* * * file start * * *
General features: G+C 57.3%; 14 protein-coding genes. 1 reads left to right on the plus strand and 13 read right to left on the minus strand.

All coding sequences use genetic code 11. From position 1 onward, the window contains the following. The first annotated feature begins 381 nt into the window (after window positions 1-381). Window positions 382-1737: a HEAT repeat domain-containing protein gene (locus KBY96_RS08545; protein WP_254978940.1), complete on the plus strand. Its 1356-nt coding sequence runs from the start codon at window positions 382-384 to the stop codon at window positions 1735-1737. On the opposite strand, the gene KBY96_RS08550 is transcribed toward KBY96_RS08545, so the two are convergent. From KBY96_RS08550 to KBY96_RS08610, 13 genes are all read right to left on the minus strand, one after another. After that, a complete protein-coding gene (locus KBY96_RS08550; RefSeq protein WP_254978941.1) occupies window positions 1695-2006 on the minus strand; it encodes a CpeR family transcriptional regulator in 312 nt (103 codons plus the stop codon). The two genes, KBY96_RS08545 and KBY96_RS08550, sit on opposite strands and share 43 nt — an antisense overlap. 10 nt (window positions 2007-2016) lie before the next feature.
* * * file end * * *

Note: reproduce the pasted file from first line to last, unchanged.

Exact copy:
General features: G+C 57.3%; 14 protein-coding genes. 1 reads left to right on the plus strand and 13 read right to left on the minus strand.

All coding sequences use genetic code 11. From position 1 onward, the window contains the following. The first annotated feature begins 381 nt into the window (after window positions 1-381). Window positions 382-1737: a HEAT repeat domain-containing protein gene (locus KBY96_RS08545; protein WP_254978940.1), complete on the plus strand. Its 1356-nt coding sequence runs from the start codon at window positions 382-384 to the stop codon at window positions 1735-1737. On the opposite strand, the gene KBY96_RS08550 is transcribed toward KBY96_RS08545, so the two are convergent. From KBY96_RS08550 to KBY96_RS08610, 13 genes are all read right to left on the minus strand, one after another. After that, a complete protein-coding gene (locus KBY96_RS08550; RefSeq protein WP_254978941.1) occupies window positions 1695-2006 on the minus strand; it encodes a CpeR family transcriptional regulator in 312 nt (103 codons plus the stop codon). The two genes, KBY96_RS08545 and KBY96_RS08550, sit on opposite strands and share 43 nt — an antisense overlap. 10 nt (window positions 2007-2016) lie before the next feature.